The comrades who spoke correctly said that we were talking about people who had lost touch with life, with the people, with practical work, having buried themselves in paperwork [zashlis' v bumagakh]. But I would like as far as possible to emphasize one side of the affair, which has not been been sufficiently emphasized. These people for a long time put themselves in a position where they lecture members of the CC Presidium who are taking the correct position, CC members, and so on, left and right. They regard everyone sitting here, as a rule, as adolescents who, as they say, walk under the table like a pawn [pod stol peshkom khodiat].
Gromyko. It is true that many of us are ten or perhaps fifteen years younger than some of the participants of the anti-party group. But that is not our fault. If that is anyone's fault, it is our mothers' and fathers'.
Voice. That is only by age.
Gromyko. They do not notice that people have grown up both literally and politically. They are not the same people who they were ten or fifteen years ago. The present plenum has confirmed this well. Our CC is the full master of the situation.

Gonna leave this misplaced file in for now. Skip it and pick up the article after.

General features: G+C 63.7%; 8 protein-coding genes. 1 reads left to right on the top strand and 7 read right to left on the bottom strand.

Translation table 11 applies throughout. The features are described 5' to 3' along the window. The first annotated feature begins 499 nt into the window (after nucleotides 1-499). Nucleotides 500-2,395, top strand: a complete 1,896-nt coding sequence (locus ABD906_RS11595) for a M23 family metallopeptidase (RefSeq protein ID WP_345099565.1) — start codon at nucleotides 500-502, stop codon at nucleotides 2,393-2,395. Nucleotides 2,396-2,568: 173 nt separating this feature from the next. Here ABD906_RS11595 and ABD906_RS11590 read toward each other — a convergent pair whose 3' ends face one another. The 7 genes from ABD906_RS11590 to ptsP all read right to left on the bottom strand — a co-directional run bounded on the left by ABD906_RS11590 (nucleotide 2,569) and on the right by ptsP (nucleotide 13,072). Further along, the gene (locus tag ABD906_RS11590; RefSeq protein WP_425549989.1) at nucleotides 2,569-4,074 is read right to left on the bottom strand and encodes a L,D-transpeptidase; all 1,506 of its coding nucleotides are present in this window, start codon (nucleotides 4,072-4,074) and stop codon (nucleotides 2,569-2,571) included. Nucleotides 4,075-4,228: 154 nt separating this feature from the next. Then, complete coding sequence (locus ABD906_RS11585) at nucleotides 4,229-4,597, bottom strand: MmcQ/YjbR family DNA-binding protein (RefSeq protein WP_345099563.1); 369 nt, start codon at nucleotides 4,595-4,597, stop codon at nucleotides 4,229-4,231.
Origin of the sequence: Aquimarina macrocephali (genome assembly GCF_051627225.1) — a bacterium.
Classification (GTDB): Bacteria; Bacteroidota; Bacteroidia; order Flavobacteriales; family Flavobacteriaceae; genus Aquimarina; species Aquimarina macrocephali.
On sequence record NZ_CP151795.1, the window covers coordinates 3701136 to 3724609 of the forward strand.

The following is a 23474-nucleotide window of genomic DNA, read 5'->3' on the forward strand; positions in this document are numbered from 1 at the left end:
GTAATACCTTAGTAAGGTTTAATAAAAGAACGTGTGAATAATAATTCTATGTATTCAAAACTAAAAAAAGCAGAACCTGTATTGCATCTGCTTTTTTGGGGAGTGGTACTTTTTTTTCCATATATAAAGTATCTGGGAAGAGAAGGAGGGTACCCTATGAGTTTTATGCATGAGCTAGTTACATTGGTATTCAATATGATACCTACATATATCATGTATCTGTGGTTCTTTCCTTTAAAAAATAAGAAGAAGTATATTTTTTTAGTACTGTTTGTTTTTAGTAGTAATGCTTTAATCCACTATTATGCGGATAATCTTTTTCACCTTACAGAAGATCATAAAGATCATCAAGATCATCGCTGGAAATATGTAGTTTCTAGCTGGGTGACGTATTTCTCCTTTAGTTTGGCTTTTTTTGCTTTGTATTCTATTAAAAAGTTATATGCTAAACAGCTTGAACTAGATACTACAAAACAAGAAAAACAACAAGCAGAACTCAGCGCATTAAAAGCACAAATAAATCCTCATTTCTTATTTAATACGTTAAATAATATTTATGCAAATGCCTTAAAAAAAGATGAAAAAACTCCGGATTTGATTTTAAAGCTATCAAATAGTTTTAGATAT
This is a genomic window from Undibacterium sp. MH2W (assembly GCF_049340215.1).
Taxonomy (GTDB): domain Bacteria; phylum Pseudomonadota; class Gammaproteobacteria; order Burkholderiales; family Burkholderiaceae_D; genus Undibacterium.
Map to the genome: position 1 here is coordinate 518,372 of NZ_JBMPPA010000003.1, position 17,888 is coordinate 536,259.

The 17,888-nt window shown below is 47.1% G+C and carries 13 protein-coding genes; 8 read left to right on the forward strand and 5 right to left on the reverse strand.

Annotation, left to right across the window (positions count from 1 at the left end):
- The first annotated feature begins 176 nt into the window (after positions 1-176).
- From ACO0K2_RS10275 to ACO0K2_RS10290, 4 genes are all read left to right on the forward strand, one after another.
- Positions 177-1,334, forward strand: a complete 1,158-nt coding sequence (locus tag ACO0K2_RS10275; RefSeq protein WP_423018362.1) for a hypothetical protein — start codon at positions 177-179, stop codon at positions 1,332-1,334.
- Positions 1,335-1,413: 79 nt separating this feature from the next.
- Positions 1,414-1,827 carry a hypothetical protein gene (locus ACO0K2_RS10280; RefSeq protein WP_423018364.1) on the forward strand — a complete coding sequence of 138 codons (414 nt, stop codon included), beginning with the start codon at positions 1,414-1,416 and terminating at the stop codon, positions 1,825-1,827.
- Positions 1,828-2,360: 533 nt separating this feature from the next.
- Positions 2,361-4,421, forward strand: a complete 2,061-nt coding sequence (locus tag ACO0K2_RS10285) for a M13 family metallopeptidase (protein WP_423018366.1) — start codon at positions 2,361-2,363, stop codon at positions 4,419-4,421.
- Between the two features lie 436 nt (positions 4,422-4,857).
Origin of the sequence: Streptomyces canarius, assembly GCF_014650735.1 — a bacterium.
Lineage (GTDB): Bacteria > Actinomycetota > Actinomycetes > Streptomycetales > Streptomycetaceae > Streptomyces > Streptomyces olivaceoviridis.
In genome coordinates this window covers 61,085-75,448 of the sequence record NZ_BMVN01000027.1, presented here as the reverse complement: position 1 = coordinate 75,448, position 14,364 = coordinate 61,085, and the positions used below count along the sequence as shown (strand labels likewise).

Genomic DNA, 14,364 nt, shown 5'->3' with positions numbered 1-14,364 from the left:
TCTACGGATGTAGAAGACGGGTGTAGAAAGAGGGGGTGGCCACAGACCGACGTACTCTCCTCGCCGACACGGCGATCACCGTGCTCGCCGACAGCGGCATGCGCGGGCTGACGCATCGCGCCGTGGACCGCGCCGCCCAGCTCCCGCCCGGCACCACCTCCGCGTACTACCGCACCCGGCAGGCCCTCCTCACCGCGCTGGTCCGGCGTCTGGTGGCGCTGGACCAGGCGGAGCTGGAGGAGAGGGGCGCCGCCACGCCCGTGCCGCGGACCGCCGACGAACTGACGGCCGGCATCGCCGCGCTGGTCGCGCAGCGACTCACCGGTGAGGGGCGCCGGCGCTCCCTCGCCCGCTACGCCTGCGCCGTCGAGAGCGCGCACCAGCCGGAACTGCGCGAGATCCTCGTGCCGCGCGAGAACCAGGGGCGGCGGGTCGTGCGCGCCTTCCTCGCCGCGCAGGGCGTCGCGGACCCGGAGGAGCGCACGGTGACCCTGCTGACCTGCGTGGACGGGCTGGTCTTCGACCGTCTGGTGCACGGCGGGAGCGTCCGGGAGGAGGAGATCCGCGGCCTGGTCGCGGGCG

The participants in the anti-party group have put themselves in the position of some sort of priests [zhretsy]. Even in ancient Greece where there were priests, they existed when their existence corresponded to the needs of the ruling class. I think that something similar must be said now. Approximately the same conclusion should be made: there is no need at all for these priests. (Laughter, applause.)
Comrades, even the bourgeoisie, including the American and English [bourgeoisie], cannot permit themselves the luxury of keeping a person who has lost all value for the state leadership in his job. An example: Churchill. He did not serve badly in the interests of the colonial British empire, but when he lost his value, they sent him to paint landscapes.
(Laughter in the hall.)
Gromyko. When Eden lost his value, although he was a bit younger, they sent him on an indefinite vacation.
I think that the troika, and perhaps some of those who formed a bloc with the troika, should also be sent to paint landscapes. (Laughter in the hall.)
Gromyko. Comrades, I wanted to emphasize with all decisiveness one more point, since it relates to many of the actions of our foreign policy. In my opinion, the Central Committee should know some facts which the previous speakers could not talk about simply because they are not involved in this business, while our brother [Molotov] sits on [nash brat sidit na] foreign policy affairs.